The bright red word on the billboard along Route 140 near Westminster catches drivers' attention with it's bold capital letters.


The billboard's message: "Teach your kids it's not a dirty word."

The controversial billboard is part of a mass media program, known as Campaign for Our Children, developed to encourage abstinence among 9- to 14-year-olds.

Hal Donofrio, the man responsible for the message, is a former Carroll resident and chief executive officer of Richardson, Myers & Donofrio, the Baltimore advertising firm that developed the five-year program for the state.

"This campaign is the only public-private campaign of its sort in the country," Donofrio said. "The state contributes $300,000 annually, while $2.5 million in contributions from companies and the United Way has been raised to date.

Donofrio said the campaign had its roots in Maryland, but has gotten the attention of 46 other states and three foreign countries "because of its power."

Public service announcements for television have been the most visible. One employs the sound of a crying baby at the end of a hallway, with a voice-over saying, "If you get pregnant,this is what the rest of your teen-age years will sound like."

Inanother, a mother tells her son that if he is ready to have sex, he better be ready to be a father. The mother questions his responsibility, asking, "How can you be a father when you can't even keep your room clean?"

Donofrio, who is blitzing the media with the thought-provoking

messages and posters, said he hopes over the next five years to help the state cut the $454 million it spends annually for prenatal care, welfare and other services required by pregnant teens and young mothers.

"This is a serious social problem with great economic impact, and we are trying to do something to solve this problem," he said.

Maryland's Department of Health approached Donofrio nearly four years ago and asked him to develop a media campaign.

"I developed a criteria and insisted on a five-year program that would be researched every step of the way," Donofrio said. "A curriculum was developed by the Department of Health, and the media campaign was engineered."

Donofrio and his staff have been working for three years with Maryland's Department of Education and the Governor's Council on Adolescent Pregnancy to develop the media campaign.

A 1988 Johns Hopkins study to determine children's attitudes about sex and pregnancy showed that 6 percent of the 10- to 12-year-olds in the Baltimore-Washington area had intercourse in the four weeks before the interviews. By the age of 16, half were sexually active.

"Based on the research, we chose to address kids ages 9 to 14," Donofrio said. "We found that 80 percent of the kids in this age bracket were not sexually active.

"By aiming our message at this age group, it allows us the opportunity to delay the onset of sexual activity."

Through the use of television ads, public service announcements on radio, billboards, posters, and lesson plans and videotapes for the schools, the program has been reaching parents, teachers and students since 1989.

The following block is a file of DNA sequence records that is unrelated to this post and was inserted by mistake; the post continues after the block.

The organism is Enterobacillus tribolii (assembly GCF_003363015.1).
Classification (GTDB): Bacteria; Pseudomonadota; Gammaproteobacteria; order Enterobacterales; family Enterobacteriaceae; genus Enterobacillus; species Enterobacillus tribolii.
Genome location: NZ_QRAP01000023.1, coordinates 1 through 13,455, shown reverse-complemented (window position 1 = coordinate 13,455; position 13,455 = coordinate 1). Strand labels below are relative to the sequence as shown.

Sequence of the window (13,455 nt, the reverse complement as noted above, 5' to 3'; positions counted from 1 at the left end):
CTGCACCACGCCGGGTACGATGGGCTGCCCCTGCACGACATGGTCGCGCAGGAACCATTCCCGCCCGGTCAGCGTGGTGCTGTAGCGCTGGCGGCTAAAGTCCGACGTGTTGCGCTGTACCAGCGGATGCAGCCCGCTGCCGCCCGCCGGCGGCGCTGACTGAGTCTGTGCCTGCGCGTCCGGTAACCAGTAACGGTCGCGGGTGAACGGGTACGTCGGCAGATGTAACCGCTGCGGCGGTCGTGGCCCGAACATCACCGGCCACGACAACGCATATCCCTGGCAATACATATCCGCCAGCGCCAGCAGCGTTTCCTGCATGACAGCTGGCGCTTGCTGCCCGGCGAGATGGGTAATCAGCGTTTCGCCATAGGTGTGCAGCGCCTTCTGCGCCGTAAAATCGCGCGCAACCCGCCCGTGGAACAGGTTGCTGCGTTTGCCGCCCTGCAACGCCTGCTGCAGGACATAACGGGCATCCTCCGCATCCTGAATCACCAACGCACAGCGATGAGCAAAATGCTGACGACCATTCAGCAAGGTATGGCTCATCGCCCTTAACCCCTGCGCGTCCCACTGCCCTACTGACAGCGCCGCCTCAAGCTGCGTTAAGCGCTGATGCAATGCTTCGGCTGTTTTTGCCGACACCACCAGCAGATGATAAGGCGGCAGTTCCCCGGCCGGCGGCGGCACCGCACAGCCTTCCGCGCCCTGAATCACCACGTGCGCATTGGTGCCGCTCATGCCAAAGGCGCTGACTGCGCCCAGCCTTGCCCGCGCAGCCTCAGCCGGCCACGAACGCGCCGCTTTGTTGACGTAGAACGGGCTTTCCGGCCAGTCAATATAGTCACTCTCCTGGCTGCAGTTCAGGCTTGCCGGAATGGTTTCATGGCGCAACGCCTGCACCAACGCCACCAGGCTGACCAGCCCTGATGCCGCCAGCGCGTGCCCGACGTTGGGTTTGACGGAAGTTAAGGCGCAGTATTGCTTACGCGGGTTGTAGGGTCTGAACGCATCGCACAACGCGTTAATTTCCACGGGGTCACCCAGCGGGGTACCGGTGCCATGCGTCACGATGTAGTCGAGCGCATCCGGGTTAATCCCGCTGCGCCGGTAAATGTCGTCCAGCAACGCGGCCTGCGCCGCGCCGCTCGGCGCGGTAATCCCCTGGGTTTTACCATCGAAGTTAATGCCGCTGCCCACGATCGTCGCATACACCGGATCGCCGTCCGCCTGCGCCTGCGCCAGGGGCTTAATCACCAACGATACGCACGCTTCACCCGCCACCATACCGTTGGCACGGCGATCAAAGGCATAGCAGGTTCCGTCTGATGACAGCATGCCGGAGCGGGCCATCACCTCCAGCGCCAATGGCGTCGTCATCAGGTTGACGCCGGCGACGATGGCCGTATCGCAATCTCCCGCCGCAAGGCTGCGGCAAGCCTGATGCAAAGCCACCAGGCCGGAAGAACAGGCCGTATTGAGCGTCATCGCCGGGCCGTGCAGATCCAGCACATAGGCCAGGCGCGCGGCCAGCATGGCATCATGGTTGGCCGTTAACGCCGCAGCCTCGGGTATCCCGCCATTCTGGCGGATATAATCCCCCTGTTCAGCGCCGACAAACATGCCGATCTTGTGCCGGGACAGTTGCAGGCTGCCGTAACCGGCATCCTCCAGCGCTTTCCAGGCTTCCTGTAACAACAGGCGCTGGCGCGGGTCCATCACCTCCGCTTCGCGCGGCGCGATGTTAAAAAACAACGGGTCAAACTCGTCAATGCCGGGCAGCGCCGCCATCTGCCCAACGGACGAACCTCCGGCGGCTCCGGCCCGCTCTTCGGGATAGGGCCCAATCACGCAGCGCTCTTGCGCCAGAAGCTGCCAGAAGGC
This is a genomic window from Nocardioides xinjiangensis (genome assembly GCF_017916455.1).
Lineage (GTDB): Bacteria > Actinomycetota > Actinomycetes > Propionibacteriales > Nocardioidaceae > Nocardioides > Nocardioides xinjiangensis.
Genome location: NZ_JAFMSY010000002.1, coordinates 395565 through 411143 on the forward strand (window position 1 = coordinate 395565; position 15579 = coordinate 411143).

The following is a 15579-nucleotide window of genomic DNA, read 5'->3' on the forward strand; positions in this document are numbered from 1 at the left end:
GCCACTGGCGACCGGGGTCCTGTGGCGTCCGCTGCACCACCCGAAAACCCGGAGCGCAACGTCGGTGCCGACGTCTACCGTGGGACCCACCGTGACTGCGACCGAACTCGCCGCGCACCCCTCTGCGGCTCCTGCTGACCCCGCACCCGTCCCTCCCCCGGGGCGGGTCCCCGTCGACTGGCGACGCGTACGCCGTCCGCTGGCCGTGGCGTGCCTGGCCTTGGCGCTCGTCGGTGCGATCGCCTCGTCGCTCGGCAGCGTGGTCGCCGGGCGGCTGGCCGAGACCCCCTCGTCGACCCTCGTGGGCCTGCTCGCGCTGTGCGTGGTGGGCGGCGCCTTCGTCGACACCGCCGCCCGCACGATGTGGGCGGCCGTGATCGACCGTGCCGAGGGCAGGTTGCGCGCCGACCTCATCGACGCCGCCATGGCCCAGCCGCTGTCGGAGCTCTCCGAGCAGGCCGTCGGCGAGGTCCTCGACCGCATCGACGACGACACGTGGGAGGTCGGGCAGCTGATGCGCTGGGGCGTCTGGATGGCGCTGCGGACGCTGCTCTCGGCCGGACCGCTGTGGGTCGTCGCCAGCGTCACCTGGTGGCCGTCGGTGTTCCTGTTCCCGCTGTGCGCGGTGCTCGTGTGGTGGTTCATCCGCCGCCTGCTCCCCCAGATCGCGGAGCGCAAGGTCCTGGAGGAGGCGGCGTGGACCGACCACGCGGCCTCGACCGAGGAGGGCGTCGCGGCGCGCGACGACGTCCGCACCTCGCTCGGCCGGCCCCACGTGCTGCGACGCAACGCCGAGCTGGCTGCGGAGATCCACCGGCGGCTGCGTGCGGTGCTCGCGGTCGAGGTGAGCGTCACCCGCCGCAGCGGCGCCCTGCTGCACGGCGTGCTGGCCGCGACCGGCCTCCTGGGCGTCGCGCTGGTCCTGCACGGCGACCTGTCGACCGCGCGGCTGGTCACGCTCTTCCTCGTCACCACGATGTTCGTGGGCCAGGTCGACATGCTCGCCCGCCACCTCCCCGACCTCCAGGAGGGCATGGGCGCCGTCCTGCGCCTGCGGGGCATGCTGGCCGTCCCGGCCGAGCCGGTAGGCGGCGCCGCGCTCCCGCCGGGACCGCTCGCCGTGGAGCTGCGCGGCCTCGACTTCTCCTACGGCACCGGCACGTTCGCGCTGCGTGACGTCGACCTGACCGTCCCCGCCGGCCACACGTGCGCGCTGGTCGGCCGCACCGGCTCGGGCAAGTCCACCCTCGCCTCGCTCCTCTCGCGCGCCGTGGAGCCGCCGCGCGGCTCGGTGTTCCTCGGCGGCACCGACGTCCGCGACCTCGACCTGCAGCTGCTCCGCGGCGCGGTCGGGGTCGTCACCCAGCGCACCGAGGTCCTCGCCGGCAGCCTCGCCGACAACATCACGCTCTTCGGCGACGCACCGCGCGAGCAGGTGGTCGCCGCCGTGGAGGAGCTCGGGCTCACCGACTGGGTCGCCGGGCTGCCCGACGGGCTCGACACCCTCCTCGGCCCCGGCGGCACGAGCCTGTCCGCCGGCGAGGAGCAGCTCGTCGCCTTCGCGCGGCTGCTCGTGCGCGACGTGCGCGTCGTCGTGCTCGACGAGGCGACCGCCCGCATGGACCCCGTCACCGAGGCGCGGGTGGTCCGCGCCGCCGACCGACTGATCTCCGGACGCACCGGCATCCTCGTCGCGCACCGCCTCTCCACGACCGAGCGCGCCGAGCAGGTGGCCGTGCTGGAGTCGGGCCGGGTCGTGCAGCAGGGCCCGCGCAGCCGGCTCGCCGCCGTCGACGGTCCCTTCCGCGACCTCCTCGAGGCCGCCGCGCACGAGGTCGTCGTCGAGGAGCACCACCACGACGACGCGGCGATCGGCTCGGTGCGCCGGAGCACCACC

"We had to realize that a mere media program alone would not change attitudes," Donofrio said. "We needed to go into the school system so that we could reach children and their parents."

The Governor's Council on Adolescent Pregnancy said that in 1988, the most recent year for which data is available, an estimated 319 girls 15 to 19 years old became pregnant in Carroll County. There were two known births to girls younger than 15.

The federal and state governments spent nearly $2.4 million in fiscal 1987 on families in Carroll started by a birth to a teen-age girl. The money included funding for Aid for Dependent Children, food stamps, Medicaid and other social services.

"Ifthese births had been delayed until the mother was 20 years of age or older, almost $1 million would have been saved in 1987," said Marisa Mirjafary, a research statistician for the Governor's Council on Adolescent Pregnancy.

In Carroll public schools, learning aids from the Campaign for Our Children are used at middle and high school levels.

"Lesson plan pieces from the campaign have been distributed tothe middle schools to use as long as the information is in accordance with the curriculum guidelines that have been approved by the Boardof Education," said Marjorie Lohnes, supervisor of home economics and health education for Carroll County.

She said school use was at principals' discretion.

"Board policy is that abstinence is portrayed as the best choice. Even though the message is targeted for the 9- to 14-year-old age group, it gets greater use in this county at thehigh school level."

Chris Spicer, coordinator for the children's support group, Intervention Means Parents and Children Talking, a Human Services program, deals with teen pregnancy issues in after-schoolclubs at the county middle schools.

"I received posters from the Campaign for Our Children last year and distributed them to the middle and high schools," she said.

"I do not use the curriculum, but Ihave referred to it for the programs that I do," she said.

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